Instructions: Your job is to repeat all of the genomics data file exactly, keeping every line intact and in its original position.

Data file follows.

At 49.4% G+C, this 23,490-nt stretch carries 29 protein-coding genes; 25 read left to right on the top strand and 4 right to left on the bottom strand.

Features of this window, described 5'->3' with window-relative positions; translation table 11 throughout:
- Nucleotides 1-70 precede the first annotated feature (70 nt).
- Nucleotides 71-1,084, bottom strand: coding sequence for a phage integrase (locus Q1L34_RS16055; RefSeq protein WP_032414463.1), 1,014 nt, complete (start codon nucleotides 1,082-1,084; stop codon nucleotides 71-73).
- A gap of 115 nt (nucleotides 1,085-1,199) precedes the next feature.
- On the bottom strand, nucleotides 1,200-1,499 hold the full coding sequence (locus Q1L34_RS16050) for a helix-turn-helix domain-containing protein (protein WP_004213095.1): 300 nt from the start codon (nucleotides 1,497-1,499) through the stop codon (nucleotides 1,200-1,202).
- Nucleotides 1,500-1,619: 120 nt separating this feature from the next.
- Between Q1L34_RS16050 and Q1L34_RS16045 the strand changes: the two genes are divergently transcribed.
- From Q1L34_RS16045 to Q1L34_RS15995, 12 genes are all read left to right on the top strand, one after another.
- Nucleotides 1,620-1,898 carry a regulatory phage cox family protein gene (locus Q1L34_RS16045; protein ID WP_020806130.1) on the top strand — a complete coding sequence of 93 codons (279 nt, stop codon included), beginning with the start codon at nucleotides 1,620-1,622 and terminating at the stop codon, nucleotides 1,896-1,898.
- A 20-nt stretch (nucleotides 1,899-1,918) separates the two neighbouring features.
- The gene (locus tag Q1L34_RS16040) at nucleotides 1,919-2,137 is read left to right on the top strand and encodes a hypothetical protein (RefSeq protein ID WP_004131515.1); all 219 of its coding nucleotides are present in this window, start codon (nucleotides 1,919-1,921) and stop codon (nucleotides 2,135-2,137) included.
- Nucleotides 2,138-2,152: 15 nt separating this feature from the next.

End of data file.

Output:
At 49.4% G+C, this 23,490-nt stretch carries 29 protein-coding genes; 25 read left to right on the top strand and 4 right to left on the bottom strand.

Features of this window, described 5'->3' with window-relative positions; translation table 11 throughout:
- Nucleotides 1-70 precede the first annotated feature (70 nt).
- Nucleotides 71-1,084, bottom strand: coding sequence for a phage integrase (locus Q1L34_RS16055; RefSeq protein WP_032414463.1), 1,014 nt, complete (start codon nucleotides 1,082-1,084; stop codon nucleotides 71-73).
- A gap of 115 nt (nucleotides 1,085-1,199) precedes the next feature.
- On the bottom strand, nucleotides 1,200-1,499 hold the full coding sequence (locus Q1L34_RS16050) for a helix-turn-helix domain-containing protein (protein WP_004213095.1): 300 nt from the start codon (nucleotides 1,497-1,499) through the stop codon (nucleotides 1,200-1,202).
- Nucleotides 1,500-1,619: 120 nt separating this feature from the next.
- Between Q1L34_RS16050 and Q1L34_RS16045 the strand changes: the two genes are divergently transcribed.
- From Q1L34_RS16045 to Q1L34_RS15995, 12 genes are all read left to right on the top strand, one after another.
- Nucleotides 1,620-1,898 carry a regulatory phage cox family protein gene (locus Q1L34_RS16045; protein ID WP_020806130.1) on the top strand — a complete coding sequence of 93 codons (279 nt, stop codon included), beginning with the start codon at nucleotides 1,620-1,622 and terminating at the stop codon, nucleotides 1,896-1,898.
- A 20-nt stretch (nucleotides 1,899-1,918) separates the two neighbouring features.
- The gene (locus tag Q1L34_RS16040) at nucleotides 1,919-2,137 is read left to right on the top strand and encodes a hypothetical protein (RefSeq protein ID WP_004131515.1); all 219 of its coding nucleotides are present in this window, start codon (nucleotides 1,919-1,921) and stop codon (nucleotides 2,135-2,137) included.
- Nucleotides 2,138-2,152: 15 nt separating this feature from the next.